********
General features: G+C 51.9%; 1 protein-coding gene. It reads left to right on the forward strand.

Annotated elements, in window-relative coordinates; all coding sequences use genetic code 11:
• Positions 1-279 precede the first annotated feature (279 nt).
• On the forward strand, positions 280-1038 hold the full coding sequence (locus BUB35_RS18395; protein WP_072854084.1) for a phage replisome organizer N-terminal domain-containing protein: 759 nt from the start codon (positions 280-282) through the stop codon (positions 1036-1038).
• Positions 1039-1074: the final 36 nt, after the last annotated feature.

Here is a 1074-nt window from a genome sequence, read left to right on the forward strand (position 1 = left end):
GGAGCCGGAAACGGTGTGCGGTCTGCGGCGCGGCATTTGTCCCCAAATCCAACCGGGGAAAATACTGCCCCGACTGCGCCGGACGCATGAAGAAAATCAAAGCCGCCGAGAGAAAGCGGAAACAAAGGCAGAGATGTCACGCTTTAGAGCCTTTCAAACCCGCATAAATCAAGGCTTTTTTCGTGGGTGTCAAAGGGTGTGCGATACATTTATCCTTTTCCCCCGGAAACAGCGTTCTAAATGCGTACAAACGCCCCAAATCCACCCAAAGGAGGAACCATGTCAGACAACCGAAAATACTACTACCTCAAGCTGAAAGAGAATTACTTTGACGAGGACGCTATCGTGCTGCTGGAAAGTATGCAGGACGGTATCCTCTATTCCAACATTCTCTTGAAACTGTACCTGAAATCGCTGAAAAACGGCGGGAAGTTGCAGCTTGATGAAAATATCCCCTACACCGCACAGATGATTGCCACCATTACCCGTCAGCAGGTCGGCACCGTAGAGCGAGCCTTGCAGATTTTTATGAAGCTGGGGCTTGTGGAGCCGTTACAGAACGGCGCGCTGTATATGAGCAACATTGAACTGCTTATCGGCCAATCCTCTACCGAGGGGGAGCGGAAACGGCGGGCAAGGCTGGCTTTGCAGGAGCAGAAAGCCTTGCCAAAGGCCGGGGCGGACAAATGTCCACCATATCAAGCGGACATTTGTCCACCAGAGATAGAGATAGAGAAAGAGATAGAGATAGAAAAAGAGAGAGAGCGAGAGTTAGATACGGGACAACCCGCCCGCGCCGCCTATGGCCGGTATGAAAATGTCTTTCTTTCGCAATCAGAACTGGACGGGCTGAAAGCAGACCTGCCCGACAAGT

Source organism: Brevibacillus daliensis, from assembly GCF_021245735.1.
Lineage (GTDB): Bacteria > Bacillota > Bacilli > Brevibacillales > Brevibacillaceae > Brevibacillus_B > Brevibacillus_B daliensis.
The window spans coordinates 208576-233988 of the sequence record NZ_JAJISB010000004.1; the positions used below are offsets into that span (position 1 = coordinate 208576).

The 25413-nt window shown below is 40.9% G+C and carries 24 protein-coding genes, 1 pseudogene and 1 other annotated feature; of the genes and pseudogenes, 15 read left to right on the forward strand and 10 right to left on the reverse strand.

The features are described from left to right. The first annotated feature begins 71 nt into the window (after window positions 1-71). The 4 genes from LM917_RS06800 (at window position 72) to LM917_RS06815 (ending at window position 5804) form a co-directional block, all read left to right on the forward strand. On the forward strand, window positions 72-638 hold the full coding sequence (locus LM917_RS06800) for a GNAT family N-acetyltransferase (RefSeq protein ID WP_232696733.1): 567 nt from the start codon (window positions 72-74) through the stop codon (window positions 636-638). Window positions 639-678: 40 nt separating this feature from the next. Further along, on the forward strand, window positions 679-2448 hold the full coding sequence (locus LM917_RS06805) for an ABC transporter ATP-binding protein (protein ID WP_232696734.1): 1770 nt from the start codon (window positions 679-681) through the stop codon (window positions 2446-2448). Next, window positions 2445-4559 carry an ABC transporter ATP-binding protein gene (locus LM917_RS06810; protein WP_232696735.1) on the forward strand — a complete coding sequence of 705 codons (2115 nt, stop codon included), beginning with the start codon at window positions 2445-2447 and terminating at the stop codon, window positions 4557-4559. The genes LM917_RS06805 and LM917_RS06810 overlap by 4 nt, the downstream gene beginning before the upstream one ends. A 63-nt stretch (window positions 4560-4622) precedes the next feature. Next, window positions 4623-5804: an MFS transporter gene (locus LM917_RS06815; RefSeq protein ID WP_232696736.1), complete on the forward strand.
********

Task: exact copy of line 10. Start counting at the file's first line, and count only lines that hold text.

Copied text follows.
The window spans coordinates 208576-233988 of the sequence record NZ_JAJISB010000004.1; the positions used below are offsets into that span (position 1 = coordinate 208576).